Gap in labour output is a mirage, says IoD

BUSINESS leaders are challenging the Government's accusation that British industry lags too far behind its competitors in terms of productivity.

In a report published today, ahead of the launch of the Competitiveness White Paper on Wednesday, the Institute of Directors argues that the productivity gap is largely a mirage.

Graeme Leach, the chief economist at the IoD, says the charges of poor performance levelled at industry are intended to deflect attention away from the faltering economy. He argues that there is only a small productivity gap between the UK and other countries.

"The White Paper will address some very important issues. But the central point is that there is a need for a much clearer diagnosis before we can make prescriptions for the future," said Mr Leach.

The Pre-Budget Report last month pointed to a 40 per cent shortfall between British and US productivity levels, and a 20 per cent shortfall compared with France and Germany.

But the IoD report says these raw figures for output per capita need adjusting for the size of the workforce and the amount of part-time versus full-time employment. Comparisons on the basis of output per worker hour close much of the gap with the US as Americans work many more hours per year.

In addition, the Government's measures ignore the productivity of capital as opposed to labour, according to Mr Leach. Combining the two in a measure known as "total factor productivity" puts the UK 26 per cent behind the US and 14 per cent behind Germany, and shows the gap narrowing over time.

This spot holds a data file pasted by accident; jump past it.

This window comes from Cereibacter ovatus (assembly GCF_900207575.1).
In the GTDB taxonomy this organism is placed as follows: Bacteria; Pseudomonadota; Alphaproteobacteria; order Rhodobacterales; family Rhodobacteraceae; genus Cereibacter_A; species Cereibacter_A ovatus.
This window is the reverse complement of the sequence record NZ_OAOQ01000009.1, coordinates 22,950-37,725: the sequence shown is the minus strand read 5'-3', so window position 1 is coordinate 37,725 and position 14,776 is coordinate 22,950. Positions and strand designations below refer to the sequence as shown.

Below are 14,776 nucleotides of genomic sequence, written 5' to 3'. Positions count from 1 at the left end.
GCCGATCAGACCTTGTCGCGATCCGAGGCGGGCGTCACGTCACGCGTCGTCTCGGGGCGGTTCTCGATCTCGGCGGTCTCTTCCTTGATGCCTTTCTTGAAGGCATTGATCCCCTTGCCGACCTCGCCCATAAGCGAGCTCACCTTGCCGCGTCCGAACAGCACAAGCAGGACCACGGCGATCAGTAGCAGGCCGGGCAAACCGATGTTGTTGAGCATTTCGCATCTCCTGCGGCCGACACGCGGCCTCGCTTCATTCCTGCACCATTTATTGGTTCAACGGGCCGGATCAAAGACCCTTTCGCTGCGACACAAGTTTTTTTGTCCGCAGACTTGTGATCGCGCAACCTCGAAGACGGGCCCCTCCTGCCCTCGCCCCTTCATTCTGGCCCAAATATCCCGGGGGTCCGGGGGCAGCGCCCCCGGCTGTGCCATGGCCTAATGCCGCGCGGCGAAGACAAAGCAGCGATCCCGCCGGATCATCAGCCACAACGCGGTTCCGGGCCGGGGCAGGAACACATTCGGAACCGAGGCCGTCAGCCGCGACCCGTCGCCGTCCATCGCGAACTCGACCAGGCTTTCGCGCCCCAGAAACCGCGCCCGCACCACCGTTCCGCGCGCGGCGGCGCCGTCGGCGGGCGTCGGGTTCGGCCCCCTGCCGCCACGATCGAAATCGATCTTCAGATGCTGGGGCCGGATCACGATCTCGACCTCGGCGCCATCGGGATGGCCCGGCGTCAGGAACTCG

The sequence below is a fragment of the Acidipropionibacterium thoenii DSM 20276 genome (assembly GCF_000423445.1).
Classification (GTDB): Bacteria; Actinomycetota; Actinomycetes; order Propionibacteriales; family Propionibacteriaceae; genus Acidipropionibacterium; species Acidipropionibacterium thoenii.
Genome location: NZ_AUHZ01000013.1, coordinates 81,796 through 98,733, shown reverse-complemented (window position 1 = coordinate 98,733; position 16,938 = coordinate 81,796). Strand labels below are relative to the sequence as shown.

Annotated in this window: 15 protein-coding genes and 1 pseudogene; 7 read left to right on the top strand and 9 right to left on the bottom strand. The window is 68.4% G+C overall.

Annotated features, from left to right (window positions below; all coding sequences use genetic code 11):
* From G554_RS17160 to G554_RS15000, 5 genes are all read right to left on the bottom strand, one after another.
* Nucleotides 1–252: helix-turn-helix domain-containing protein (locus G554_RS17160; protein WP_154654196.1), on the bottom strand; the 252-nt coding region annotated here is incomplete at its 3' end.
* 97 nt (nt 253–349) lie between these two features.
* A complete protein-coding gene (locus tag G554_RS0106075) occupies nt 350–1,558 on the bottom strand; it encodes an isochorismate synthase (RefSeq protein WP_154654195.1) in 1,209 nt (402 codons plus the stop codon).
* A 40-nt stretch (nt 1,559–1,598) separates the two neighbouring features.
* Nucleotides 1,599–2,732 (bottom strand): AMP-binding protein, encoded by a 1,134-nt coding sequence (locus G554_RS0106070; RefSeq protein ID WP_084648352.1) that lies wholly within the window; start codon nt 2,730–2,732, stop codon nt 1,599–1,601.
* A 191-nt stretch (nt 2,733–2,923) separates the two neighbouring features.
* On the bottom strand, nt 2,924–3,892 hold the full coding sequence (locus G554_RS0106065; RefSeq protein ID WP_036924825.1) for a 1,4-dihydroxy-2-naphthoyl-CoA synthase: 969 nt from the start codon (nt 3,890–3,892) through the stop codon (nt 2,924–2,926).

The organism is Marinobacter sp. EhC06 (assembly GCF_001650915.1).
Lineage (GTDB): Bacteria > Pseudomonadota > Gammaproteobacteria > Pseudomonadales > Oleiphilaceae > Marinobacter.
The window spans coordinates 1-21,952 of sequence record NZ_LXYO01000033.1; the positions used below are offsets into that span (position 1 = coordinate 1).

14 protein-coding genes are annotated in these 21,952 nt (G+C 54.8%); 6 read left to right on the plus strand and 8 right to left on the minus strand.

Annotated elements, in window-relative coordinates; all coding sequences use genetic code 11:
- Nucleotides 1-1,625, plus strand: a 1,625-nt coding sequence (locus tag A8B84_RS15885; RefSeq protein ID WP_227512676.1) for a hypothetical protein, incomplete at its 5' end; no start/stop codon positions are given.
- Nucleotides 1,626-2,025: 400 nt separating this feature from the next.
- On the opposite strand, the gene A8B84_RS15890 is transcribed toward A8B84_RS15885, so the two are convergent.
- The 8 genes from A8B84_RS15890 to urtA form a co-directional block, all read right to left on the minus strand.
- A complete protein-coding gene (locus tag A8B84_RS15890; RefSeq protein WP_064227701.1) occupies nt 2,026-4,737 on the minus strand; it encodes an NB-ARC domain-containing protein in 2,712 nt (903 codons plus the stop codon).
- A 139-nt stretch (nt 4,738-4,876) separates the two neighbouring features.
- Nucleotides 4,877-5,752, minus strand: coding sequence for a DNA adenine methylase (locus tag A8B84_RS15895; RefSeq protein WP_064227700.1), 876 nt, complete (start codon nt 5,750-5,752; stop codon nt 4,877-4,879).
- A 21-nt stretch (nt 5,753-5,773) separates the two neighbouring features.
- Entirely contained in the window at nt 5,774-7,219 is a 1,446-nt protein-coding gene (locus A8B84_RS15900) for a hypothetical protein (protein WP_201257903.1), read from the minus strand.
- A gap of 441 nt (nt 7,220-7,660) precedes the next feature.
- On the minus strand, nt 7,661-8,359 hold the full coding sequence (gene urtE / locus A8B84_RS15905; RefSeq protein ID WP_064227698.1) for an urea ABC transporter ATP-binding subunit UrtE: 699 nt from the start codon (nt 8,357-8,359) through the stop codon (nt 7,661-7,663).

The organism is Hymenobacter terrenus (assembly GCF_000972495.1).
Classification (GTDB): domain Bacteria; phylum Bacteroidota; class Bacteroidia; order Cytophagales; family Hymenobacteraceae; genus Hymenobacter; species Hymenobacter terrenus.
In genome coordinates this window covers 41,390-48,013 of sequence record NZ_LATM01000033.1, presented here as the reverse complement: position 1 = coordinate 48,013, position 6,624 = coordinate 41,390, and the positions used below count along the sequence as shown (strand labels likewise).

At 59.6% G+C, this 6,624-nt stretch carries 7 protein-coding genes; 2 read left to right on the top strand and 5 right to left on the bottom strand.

Much of this remaining difference could be explained by the difficulty of measuring productivity levels in an increasingly "weightless" economy, he says - a point acknowledged in the Pre-Budget Report.

The IoD concludes that British business is not performing significantly worse than its competition. The success of the UK in attracting inward investment proves this.

The report goes on to say that the combination of lower labour productivity and more efficient use of capital has allowed the UK to have lower unemployment. "Less flexible labour markets work to push up total labour productivity but the underperformers are then manifested in unemployment, as opposed to lower wages in the UK."

It concludes that Government policies such as the minimum wage and the 48-hour week could undermine the benefits of a flexible labour market.

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